is a form of the monastic Office of Vigils, originally
recited at night, combined with that of Lauds, originally
celebrated at dawn. Tenebrae took on a specific and dramatic
form when celebrated on Maundy Thursday, Good Friday and
Holy Saturday. From the medieval period the whole service
was ‘anticipated’ or held on the evenings before the days in
question, beginning on the evening of the Wednesday of Holy
Week. It would be difficult nowadays to celebrate the whole
service on three successive nights. What follows, therefore,
is an adaptation that draws on material from the office of
Tenebrae to build a meditative service around three themes:
the Prayer and Agony of Jesus in Gethsemane, the Trial of
Jesus, and the Death of Jesus.
Tenebrae begins by candlelight and ends in darkness. It is
thus the inverse of the Easter Vigil, which begins in
darkness and blazes into light as a symbol of Christ’s
resurrection. As a service that traditionally accompanies
the last days of Holy Week, Tenebrae is a dark prelude to
the light of Easter, a celebration of Christ’s Passion in
anticipation of his rising from the dead.
The passage from light to darkness is brought about through
the gradual extinguishing of candles at regular points
throughout the service. Fourteen candles positioned along
the central axis of the church building are extinguished one
by one. At the end of the final reading, the fourteenth
candle is put out at the words, ‘And it was night’, and,
simultaneously, the congregation blow out their candles. A
solitary fifteenth candle is left burning, representing the
Light of Christ. This candle is symbolically ‘buried’ by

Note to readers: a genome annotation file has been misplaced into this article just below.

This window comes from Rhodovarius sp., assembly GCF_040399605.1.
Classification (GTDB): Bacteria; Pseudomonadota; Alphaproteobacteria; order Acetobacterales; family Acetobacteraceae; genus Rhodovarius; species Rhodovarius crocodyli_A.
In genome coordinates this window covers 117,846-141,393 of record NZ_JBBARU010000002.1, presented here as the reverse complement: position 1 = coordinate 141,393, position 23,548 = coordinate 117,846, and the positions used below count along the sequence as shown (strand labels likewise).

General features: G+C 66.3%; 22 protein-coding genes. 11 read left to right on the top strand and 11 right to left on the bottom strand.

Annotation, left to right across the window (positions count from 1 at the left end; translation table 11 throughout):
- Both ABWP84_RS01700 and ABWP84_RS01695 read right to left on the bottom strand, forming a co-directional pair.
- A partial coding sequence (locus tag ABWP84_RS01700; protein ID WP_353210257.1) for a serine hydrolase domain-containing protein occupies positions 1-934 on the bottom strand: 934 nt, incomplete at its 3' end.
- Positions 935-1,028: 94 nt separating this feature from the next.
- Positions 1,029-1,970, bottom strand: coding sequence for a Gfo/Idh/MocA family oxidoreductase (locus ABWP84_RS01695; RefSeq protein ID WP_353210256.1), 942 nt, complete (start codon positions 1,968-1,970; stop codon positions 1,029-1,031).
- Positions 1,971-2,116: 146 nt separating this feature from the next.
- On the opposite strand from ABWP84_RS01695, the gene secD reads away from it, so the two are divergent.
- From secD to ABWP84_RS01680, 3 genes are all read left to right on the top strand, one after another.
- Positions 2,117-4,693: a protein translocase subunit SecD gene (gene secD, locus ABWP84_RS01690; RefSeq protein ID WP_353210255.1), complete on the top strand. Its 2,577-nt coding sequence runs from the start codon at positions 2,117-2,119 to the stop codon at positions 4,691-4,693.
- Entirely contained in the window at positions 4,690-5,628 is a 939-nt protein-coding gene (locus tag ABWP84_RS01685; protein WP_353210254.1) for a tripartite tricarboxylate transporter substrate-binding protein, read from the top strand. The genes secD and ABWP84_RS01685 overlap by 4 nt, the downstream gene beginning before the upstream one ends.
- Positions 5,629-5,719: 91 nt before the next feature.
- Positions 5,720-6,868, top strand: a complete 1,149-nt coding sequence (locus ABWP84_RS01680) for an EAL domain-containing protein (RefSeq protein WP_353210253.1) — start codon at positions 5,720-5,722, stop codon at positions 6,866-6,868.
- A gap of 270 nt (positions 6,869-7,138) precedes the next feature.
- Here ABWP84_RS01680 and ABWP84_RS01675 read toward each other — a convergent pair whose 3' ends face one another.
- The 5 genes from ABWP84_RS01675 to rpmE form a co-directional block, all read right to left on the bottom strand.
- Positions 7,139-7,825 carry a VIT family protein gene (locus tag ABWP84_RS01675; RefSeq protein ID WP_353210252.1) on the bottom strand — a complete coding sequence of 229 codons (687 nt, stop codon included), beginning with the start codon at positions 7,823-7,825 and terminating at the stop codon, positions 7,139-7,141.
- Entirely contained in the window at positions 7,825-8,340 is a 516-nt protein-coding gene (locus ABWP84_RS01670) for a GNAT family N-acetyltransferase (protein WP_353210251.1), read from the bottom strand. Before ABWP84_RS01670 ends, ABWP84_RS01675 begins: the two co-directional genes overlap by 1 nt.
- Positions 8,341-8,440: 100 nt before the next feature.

being hidden behind the High Altar, typifying the apparent
victory of the forces of evil.
The other dramatic feature of Tenebrae is the chanting of
passages from the Book of Lamentations, in which a letter of
the Hebrew alphabet introduces each verse. In the
development of the medieval services, these readings were
‘applied’ as a dramatic commentary on the betrayal, trial
and crucifixion of Jesus. Scripture readings and psalmody
alternate with responsories, which take and juxtapose short
texts to amplify similar themes.
At the very end, a loud noise is made, symbolizing the
earthquake at the time of the resurrection – ‘And suddenly
there was a great earthquake; for an angel of the Lord,
descending from heaven, came and rolled back the stone and
sat on it’ (Matthew 28:2). The hidden candle is then
restored to its place, and by its light, all depart in
This most distinctive act of worship is a wonderful
preparation for the Easter Triduum, the Great Three Days.
Please do come.
Foot Washing - Thursday
18 April at 7.30pm
The Liturgy of the Last Supper on Maundy Thursday evening is
a rollercoaster of emotions and intentions. One of the key
elements is the re-enactment of Christ’s example of humble
service, in washing his disciples’ feet. I invite you to
participate in this part of the liturgy by printing your
name on the sheet provided in the display area. You are
asked to sit on the end of a row adjacent to the centre
aisle; these are indicated by the provision of towels.
Please remember that feet must be bare, so ladies in
particular please come prepared!
All-night Watch at the
Garden of Gethsemane - 18-19 April from c9.00pm
I invite you to help us keep watch with Our Lord in his
sacramental presence on Maundy Thursday night and Good
Friday morning. The Watch takes place in the Lady Chapel and